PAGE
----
The terms of reference for the two phases of the rapid review were published in April.

The Rapid Review’s findings

Phase one of the review was published on 10 July 2018 alongside research from the Wales Centre for Public Policy (WCPP) exploring international good practice. The report made a range of recommendations, a selection of which explored in more detail below.

Wales lacks effective institutional mechanisms to advance gender equality

The review found that Wales lacks a shared vision of what gender equality means in practice, and as a result action can be fragmented and incoherent. It recommended establishing a Cabinet Secretary for Equalities and Women’s Empowerment to promote, coordinate and monitor gender equality work across Government.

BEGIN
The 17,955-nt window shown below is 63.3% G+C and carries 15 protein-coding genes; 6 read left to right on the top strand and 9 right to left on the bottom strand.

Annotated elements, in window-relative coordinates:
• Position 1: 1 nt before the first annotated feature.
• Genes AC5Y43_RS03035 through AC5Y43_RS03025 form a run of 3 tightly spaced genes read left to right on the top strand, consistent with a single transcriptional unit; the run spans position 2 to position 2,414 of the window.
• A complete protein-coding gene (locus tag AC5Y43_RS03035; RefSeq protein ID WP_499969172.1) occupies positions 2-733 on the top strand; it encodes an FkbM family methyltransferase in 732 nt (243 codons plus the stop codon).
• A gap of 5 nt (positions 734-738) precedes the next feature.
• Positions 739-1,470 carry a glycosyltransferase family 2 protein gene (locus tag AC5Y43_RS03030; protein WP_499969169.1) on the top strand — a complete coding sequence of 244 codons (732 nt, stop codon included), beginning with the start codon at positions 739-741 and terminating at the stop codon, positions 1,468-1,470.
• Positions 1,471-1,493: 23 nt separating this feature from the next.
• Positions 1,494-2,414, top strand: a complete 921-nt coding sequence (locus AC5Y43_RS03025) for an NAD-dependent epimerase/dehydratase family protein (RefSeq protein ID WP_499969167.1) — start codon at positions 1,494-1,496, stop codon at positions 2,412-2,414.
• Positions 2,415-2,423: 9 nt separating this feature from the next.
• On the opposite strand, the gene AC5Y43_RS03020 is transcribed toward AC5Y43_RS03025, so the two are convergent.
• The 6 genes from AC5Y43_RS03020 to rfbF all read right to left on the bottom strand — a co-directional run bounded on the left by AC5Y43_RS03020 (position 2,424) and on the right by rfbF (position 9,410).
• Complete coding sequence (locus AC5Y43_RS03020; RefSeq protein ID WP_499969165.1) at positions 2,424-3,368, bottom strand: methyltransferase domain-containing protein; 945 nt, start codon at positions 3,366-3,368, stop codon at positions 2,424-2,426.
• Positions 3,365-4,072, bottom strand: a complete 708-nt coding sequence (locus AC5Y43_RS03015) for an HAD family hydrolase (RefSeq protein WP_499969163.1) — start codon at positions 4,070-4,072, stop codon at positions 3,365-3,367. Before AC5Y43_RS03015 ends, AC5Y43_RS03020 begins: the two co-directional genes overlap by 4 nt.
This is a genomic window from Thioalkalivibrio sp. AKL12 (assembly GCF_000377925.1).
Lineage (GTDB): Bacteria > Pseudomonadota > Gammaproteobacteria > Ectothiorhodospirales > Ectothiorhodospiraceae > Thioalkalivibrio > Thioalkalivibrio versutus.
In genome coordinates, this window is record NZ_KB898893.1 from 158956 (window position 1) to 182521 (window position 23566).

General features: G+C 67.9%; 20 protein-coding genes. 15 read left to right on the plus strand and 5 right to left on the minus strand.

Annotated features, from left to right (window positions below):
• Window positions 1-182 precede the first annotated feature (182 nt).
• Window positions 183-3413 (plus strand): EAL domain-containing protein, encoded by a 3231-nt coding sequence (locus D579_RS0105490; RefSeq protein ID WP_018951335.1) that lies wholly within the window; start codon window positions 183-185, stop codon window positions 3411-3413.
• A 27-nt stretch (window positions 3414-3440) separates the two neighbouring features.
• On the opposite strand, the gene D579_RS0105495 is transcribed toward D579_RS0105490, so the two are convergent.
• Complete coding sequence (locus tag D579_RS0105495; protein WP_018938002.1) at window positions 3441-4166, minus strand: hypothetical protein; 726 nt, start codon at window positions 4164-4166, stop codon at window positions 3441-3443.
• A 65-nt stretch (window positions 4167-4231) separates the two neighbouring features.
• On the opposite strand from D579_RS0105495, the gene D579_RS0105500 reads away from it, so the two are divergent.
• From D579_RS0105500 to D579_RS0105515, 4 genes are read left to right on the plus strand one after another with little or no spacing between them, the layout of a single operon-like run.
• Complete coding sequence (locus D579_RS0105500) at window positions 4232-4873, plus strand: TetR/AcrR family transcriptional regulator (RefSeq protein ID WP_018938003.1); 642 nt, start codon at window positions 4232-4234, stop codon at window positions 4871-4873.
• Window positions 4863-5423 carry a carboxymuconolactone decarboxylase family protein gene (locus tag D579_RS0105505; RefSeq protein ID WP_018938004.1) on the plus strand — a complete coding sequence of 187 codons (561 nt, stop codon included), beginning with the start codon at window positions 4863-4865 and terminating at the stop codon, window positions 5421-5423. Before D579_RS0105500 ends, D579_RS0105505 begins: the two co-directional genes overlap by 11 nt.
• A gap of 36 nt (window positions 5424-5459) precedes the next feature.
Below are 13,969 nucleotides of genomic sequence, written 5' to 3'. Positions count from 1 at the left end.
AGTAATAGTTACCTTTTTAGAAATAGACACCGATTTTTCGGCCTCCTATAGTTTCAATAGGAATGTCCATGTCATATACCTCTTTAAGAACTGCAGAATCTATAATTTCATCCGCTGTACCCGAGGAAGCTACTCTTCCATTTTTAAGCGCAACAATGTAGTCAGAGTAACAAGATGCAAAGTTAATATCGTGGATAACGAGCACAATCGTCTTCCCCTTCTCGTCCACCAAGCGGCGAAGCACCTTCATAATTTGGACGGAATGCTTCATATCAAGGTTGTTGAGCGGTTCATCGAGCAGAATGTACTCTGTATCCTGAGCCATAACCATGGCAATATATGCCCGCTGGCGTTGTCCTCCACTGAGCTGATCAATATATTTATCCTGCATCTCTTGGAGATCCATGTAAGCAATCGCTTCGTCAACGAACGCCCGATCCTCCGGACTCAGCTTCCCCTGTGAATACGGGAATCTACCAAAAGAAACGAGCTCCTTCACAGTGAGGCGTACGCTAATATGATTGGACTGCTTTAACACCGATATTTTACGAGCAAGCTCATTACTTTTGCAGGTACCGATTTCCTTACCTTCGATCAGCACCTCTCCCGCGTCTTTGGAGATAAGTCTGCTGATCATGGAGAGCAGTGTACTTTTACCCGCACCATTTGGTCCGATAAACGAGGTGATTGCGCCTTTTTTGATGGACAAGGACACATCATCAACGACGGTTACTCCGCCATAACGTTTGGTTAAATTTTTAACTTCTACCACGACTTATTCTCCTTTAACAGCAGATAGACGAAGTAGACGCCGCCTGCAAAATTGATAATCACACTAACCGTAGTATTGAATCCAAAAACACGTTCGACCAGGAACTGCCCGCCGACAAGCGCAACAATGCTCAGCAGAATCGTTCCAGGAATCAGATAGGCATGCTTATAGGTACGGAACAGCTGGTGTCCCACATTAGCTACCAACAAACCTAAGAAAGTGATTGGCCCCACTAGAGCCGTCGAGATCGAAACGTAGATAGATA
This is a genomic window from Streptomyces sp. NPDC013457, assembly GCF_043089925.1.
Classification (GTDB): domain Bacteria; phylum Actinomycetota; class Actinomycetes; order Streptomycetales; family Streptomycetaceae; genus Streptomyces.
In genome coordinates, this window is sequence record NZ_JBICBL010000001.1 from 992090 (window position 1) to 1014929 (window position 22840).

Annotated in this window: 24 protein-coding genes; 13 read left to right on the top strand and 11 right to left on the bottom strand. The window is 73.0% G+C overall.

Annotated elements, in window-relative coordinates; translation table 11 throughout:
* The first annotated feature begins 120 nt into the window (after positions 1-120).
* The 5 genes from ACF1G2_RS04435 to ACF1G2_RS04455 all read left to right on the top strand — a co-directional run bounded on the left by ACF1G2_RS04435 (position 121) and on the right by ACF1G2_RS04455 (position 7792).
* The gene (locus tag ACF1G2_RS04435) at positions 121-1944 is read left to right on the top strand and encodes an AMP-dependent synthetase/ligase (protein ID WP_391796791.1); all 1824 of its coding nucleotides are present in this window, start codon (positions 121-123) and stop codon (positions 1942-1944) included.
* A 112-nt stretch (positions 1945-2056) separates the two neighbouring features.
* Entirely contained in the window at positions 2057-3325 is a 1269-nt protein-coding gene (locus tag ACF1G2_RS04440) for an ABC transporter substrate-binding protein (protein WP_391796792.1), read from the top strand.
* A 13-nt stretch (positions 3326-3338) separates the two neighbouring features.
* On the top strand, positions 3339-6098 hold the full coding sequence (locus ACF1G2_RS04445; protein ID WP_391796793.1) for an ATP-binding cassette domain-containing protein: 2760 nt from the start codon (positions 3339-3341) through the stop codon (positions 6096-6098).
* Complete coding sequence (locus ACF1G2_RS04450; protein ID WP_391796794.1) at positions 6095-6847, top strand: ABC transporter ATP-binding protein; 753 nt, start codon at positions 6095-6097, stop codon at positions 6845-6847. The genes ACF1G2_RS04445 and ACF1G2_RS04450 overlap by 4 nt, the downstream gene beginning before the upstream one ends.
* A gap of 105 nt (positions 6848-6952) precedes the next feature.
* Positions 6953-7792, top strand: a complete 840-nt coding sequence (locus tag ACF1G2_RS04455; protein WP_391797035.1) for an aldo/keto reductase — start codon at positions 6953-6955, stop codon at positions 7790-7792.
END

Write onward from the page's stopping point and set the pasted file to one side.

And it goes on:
It concluded that:

Actions and objectives within equality plans, well-being plans and national policy ... lack ambition and ... there is an increasing tendency to make broad, aspirational statements with limited actions, timescales and success measures to outline how these aspirations will be realised.
Actions must be underpinned by robust data and data analysis. Internationally, those countries that perform well on gender equality almost universally produce regular, accessible and engaging data and evidence that maps gender equality.

Institutional mechanisms to advance gender equality, such as Ministries for Women and gender equality action plans, are common in many countries. A ‘Ministry of Women’ exists under various names in at least 23 countries, including Austria, Germany, the United States and India, often headed by a Minister for Women (or equivalent).